In One Piece, you don’t know whether a new character is simply another cameo or someone who will play a bigger role later on. We never anticipated how or whether Bellamy, Laboon or Coby would re-appear. The way the universe has been set up we don’t know who or what will impact the trajectory of this adventure. The world is filled to the brim with characters so maybe we are mistaking poor pacing with world building. This theory rather resonated with me upon reflection.

Necessities are things like gladiators in Dressrosa arc. They seem irrelevant and filler at first, but in reality are allies and future army that will aid Luffy either during a fight with yonko or during the final war. It’s something that has to happen and, for better or worse, is happening now.

Build games with characters not with quests


I believe this is a concept that can be applied to open world games. Many sandboxes claim to be expansive worlds that are more open and big but really most are empty. In 2015, I wasn’t expecting to take an interest in Assassin Creed’s next game then I saw the likes of Jack the Ripper and Charles Darwin in trailers. These characters who would provide quests with substance.

I know it’s weird for game designers and writers taking advice from a mangaka but the demand narrative driven gameplay and storytelling experience is growing ever stronger in gaming. A lot of gamers don’t want “stuff to do” or collectibles but stories on top of stories. Short stories, weird ones mixed with dark ones based on characters from all walks of life.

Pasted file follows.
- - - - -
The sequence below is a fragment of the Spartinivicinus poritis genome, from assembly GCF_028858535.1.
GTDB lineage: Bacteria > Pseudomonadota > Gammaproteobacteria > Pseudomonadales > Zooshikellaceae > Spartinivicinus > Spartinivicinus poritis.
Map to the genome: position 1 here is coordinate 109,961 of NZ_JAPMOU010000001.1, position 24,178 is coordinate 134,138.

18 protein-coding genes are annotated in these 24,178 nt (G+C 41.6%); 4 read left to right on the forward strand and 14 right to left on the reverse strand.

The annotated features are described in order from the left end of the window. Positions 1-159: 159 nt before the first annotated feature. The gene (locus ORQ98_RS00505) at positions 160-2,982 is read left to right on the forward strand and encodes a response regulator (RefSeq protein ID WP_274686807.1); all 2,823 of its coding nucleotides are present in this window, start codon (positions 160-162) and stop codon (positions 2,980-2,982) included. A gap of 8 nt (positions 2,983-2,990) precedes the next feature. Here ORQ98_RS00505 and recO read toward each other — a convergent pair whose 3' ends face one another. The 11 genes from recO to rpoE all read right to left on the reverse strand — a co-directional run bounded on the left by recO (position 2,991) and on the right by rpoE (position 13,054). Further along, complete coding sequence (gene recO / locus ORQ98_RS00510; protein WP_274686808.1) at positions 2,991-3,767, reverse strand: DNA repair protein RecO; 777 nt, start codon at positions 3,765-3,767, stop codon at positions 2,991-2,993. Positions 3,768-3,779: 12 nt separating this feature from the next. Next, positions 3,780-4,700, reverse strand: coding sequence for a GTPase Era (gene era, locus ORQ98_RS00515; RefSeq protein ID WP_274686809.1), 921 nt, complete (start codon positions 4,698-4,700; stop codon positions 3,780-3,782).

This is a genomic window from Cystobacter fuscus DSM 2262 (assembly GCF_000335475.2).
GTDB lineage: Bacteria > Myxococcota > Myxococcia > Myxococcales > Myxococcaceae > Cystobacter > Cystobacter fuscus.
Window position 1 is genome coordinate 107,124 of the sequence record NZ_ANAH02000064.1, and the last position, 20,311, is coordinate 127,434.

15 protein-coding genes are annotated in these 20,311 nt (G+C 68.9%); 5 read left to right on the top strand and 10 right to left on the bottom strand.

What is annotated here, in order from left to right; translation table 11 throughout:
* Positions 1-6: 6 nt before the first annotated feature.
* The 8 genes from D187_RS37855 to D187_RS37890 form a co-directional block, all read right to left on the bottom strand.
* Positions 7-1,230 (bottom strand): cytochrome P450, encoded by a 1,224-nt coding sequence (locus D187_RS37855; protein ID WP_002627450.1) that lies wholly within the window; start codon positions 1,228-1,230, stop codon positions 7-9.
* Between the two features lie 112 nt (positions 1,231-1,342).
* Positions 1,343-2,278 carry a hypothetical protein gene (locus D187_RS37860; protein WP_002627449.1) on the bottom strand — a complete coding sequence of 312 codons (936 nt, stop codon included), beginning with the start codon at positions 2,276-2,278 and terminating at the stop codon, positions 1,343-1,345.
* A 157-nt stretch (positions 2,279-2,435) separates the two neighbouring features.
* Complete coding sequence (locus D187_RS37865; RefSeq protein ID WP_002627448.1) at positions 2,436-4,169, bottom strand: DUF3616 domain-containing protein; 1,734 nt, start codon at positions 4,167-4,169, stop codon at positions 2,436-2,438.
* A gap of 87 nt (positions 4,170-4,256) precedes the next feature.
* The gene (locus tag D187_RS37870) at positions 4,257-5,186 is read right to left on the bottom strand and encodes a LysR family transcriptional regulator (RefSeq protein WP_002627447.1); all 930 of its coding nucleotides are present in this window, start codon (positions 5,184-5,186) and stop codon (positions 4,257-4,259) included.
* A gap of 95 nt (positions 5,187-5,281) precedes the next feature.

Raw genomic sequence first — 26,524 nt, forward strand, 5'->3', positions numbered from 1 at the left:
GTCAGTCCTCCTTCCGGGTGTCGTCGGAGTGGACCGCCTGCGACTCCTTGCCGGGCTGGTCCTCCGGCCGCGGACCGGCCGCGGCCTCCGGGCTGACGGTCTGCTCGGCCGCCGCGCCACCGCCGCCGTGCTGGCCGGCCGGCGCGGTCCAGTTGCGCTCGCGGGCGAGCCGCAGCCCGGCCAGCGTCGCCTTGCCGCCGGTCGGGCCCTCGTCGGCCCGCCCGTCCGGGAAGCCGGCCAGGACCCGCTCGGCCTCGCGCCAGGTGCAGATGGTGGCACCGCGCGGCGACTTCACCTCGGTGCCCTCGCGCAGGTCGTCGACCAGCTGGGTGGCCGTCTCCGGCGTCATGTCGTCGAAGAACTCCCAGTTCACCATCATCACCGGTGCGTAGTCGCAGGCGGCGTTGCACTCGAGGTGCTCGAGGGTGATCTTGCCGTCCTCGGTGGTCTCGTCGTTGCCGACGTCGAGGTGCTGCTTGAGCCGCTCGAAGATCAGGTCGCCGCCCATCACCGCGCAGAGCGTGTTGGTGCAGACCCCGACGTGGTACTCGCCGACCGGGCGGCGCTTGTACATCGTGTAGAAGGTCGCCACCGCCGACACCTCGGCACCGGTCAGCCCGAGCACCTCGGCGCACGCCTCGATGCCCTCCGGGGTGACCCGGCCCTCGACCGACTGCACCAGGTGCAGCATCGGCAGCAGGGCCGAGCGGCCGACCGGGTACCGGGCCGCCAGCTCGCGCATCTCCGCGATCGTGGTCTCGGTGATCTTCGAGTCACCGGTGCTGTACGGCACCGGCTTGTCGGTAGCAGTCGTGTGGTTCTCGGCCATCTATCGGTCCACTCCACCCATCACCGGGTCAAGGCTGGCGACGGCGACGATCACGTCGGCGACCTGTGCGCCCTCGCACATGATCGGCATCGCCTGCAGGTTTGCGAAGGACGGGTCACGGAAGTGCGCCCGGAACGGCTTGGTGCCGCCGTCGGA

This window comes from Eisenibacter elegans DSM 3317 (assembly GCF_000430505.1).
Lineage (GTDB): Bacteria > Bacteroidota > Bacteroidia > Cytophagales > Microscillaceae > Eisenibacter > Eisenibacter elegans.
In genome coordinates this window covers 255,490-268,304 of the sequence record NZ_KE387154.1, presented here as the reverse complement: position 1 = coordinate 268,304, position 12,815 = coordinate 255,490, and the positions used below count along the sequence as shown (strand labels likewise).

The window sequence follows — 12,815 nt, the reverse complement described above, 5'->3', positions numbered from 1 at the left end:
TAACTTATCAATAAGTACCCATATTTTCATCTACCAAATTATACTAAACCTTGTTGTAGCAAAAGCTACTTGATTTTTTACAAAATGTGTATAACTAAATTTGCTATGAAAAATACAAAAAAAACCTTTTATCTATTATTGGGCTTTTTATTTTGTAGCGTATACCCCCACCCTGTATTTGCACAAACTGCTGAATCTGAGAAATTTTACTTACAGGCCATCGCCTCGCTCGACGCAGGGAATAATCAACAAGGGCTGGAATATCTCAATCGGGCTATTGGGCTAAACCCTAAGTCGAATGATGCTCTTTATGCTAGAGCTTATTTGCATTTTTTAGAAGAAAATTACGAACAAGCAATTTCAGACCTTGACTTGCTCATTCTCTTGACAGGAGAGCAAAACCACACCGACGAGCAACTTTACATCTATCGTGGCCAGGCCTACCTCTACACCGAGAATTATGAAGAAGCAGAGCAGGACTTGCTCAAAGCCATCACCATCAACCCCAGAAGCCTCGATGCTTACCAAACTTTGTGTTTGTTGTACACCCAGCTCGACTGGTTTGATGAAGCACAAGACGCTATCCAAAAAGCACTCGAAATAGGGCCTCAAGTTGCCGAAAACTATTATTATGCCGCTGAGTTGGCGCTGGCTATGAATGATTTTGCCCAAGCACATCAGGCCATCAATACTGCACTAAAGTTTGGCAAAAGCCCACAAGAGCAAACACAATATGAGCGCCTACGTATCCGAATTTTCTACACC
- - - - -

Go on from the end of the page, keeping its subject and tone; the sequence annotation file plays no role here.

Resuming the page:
As a gamer and someone who enjoys immersing himself in fictional realities I ask game designers who are building their own worlds to try something different. Try not having “side missions or quests” instead add new characters with quests attached. Don’t add a location or a “challenge”. Add another character. Because every character has hopes and dreams, a place they came from and a place they are going to. Build around characters and deep dig into their personalities because it is the characters that leave a lasting impression on you not game trophies (unless it’s Platinum).

4 thoughts on “Eiichiro Oda’s World Building and Video Games

  1. Indeed one piece is the biggest ever fantasy world created in the history of story telling. This is impossible without Oda’s workaholic attitude. Despite the world building in the anime, the anime is in slow pace compared to the manga. In additional to the world building anime takes a slow pace to not to catch up the manga.


    • Totally agreed, on the pacing issue. I’m coming to an end of Dressrosa arc and you can tell it has purposely been dragged out. I rather it took a break than ruin the anime’s reputation.


      • Sadly TOEI will never do that . . . I wish one piece was animated by madhouse. . . I wish in future I could reboot the series with great animation and wonderful pacing :3


      • Sadly TOEI will never do that . . . I wish one piece was animated by madhouse. . . I wish in future I could reboot the series with great animation and wonderful pacing :3